HIS s315K • United States, 1492-1865
10:00 AM-11:30 AM
This course will introduce students to the history of the United States from pre-European Contact to 1877. Relying heavily on primary documents (first hand accounts), we will explore the changing worlds that constituted North America over several centuries of human encounters. We will place special emphasis on the conflict and accommodation of ideas, cultural values, and perceptions across ethnic, racial, political, gender, and social lines. We will also uncover how these lines were created and transgressed, how relations of power were established, and how such power was resisted or transformed. Students will also learn the fundamentals of the historians craft through their analysis and critique of primary and secondary materials. This course partially fulfills the legislative requirement for American history.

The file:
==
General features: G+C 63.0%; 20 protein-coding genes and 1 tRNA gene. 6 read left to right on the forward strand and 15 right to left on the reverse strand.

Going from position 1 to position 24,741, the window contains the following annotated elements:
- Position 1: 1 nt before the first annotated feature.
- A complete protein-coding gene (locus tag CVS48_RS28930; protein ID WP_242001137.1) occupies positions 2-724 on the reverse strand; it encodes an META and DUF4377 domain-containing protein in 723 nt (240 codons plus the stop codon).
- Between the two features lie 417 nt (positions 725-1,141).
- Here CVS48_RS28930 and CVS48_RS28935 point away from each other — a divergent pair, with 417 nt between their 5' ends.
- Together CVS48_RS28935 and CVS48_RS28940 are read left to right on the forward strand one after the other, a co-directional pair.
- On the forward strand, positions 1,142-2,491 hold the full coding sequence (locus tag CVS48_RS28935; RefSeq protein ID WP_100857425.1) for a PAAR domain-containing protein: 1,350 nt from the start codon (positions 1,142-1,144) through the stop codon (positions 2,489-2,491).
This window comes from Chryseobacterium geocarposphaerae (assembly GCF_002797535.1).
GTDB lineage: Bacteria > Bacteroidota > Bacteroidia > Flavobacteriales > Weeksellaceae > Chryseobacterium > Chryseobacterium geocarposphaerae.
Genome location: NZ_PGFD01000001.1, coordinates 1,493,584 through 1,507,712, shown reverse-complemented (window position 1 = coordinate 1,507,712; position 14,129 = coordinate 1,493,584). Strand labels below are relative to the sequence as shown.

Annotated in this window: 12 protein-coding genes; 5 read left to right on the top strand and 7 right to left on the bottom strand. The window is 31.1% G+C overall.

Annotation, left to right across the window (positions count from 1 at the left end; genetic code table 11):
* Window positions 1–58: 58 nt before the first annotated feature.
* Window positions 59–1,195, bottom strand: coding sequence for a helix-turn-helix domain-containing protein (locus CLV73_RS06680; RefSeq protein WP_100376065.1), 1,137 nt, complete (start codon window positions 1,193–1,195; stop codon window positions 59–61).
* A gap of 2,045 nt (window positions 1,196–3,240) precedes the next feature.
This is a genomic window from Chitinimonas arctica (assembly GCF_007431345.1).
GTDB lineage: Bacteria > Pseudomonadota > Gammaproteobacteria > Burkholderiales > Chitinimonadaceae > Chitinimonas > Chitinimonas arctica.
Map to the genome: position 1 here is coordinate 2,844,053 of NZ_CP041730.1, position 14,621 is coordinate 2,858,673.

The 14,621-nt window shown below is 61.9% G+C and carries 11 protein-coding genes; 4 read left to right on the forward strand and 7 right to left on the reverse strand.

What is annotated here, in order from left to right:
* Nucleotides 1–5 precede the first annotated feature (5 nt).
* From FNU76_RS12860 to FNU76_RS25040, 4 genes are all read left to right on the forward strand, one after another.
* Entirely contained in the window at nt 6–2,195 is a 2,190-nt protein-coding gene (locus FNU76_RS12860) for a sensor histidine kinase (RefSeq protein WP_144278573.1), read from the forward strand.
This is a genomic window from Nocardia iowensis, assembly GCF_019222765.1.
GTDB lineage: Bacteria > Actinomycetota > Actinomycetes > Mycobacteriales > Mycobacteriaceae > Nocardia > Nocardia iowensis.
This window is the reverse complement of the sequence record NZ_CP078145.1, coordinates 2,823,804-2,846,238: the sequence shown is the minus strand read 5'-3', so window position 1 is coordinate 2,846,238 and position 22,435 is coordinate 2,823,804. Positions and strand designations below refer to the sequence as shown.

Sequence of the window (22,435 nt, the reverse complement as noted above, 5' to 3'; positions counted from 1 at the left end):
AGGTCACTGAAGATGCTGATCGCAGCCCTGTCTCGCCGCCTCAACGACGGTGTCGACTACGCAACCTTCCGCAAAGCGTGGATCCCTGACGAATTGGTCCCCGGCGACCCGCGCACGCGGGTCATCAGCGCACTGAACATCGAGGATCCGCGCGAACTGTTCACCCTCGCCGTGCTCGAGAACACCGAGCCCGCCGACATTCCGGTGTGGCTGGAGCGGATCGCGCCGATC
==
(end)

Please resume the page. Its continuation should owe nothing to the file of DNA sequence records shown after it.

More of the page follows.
Students are required to take two in-class exams, as scheduled in the syllabus. The exams are each weighted to count for 50 percent of your grade. The exams will consist of multiple choice, short answer, and one essay question.
Demos, John, THE UNREDEEMED CAPTIVE: A FAMILY STORY FROM EARLY AMERICA, Vintage Books Johnson, Paul E., and Sean Wilentz, eds., THE KINGDOM OF MATTHIAS: A STORY OF SEX AND SALVATION IN 19TH CENTURY AMERICA, Oxford University Press Reading Packet I will provide more information as to where to purchase this packet